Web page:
Biometric Authentication and Banking
Financial service firms have consistently been leading the charge in adopting biometric authentication. Why? Ease of use, enhanced security, and cost savings.
However, they have mostly done this with customer-facing services: Banking apps were some of the first to embrace granting access via fingerprint, and one of the most common uses for mobile fingerprints is to authenticate mobile payments. But now large financial institutions are looking to expand the advantages that biometrics offer, bringing security and convenience to internal operations as well.
Biometric authentication replaces what we know, information that can be guessed, stolen, shared, and forgotten, with what we are, intrinsic properties tied to our identity. It’s only natural that we would use it to secure access to sensitive personal and financial data.
That’s why one multinational Swiss bank is deploying biometrics for accessing its Microsoft Active Directory (AD) and Citrix environments.
Complex Isn’t Better
There are many reasons to switch to biometrics for authenticating into AD and Citrix environments. End users inevitably fail to use best practices for password security, with 73 percent of consumers reusing the same ones over and over again. Or, they use easy to remember and easy to guess phrases. And even strong passwords can be cracked by a dedicated hacker given enough time.
More recently, firms have embraced two-factor authentication (2FA) to mitigate these problems, but 2FA introduces some issues of its own. Hardware tokens are easily forgotten at home, lost, or broken, increasing the cost of resetting user credentials for the bank. SMS and one-time password (OTP)-based tokens eliminate these problems but are interceptable by hackers using man-in-the-middle attacks or similar tactics.
All of these methods are cumbersome and costly, making them a problem for administrators and end users. Which may be why 58 percent of consumers say they are comfortable using biometrics today, according to the University of Texas at Austin’s recent Consumer Attitudes About Biometric Authentication survey. It’s not just for consumer-facing activities either. The marriage of security and convenience is driving deep into the workplace as well.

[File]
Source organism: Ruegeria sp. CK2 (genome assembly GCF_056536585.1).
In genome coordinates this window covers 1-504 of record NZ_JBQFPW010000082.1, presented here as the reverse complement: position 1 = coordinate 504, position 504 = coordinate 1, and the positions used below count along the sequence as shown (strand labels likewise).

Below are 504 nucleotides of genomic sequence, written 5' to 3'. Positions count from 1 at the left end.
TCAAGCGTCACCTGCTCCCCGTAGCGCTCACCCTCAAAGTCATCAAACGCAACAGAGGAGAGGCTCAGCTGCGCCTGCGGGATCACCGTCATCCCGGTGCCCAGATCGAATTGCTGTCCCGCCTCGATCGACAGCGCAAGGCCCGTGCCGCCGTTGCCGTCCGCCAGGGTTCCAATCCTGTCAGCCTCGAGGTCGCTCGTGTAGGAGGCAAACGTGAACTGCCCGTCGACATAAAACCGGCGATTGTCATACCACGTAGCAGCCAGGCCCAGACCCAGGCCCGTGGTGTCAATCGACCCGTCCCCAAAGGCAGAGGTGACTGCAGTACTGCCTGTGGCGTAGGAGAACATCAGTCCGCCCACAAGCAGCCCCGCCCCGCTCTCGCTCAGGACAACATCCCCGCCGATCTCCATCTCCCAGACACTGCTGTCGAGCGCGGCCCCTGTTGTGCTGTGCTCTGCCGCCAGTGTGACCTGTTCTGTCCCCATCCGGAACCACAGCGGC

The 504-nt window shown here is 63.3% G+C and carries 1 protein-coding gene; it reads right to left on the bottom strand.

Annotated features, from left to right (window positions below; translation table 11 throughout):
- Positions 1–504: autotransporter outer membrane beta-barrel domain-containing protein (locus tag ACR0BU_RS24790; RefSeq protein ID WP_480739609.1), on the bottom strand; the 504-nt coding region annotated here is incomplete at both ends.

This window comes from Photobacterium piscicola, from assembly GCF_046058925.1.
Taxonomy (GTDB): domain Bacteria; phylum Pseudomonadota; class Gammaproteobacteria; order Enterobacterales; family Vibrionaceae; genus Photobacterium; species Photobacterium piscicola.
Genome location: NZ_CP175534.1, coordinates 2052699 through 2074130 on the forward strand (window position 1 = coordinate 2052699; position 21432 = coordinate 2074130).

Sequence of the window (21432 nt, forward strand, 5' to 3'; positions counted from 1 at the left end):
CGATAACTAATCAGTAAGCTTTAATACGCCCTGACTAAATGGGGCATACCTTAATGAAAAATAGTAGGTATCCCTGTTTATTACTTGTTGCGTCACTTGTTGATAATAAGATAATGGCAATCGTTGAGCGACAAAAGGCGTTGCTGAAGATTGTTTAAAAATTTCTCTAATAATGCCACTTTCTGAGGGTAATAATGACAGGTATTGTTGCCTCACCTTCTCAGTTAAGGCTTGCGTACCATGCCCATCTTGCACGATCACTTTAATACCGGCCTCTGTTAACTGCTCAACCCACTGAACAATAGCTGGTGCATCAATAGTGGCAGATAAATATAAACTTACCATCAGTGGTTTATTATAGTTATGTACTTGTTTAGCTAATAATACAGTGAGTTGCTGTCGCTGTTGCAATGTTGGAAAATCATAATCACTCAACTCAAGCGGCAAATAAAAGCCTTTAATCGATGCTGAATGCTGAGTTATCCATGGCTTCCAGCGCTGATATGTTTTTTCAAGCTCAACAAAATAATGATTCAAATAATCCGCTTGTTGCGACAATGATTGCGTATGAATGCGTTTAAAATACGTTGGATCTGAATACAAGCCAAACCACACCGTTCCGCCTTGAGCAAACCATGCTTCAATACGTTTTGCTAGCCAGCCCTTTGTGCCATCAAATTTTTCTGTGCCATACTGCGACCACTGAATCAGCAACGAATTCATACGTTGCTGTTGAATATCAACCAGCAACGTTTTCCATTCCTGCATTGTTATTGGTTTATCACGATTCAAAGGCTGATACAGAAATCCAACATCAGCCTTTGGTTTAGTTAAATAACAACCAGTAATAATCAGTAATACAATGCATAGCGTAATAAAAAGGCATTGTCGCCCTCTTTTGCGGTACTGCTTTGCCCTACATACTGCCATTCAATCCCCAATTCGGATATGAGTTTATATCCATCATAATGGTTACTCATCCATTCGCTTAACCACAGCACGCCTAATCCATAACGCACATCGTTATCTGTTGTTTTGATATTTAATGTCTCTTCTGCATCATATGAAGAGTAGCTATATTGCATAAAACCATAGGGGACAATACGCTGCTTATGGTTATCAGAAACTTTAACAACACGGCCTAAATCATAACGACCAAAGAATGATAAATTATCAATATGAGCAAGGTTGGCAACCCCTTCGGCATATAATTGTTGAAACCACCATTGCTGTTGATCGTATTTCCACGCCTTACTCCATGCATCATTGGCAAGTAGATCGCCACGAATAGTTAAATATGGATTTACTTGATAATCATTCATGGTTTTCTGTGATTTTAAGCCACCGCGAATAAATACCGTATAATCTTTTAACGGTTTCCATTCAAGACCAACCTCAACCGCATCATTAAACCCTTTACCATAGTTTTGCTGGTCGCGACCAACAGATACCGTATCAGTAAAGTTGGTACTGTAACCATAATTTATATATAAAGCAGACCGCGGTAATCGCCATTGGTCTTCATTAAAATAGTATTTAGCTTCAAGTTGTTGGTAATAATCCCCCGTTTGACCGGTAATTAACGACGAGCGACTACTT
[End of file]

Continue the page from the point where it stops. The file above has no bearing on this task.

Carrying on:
One Bank’s Mission to Secure Data
The risks inherent in passwords and the costs of 2FA are just some of the reasons why this Swiss bank is deploying biometric authentication across its organization. Previously, employees used a combination of username/password and a token or swipe card to access sensitive customer data and systems. This combination of credentials is not only cost prohibitive, but extremely inconvenient for employees to use on a daily basis. Logging into the bank’s Citrix environment on-premises required a password and swipe card. If employees were off-premises they needed a password, swipe card, and token. While each additional item increased security in a way, each was also another thing which could be lost or stolen.
Biometrics offer a significantly different user experience. By integrating biometric authentication into its identity and access management (IAM) infrastructure, the bank simplifies login to a single-step process, regardless of if the employee is on-premises or remote. This improved user experience, as well as the cost savings benefits, are why 63 percent of IT decision makers are implementing biometric authentication.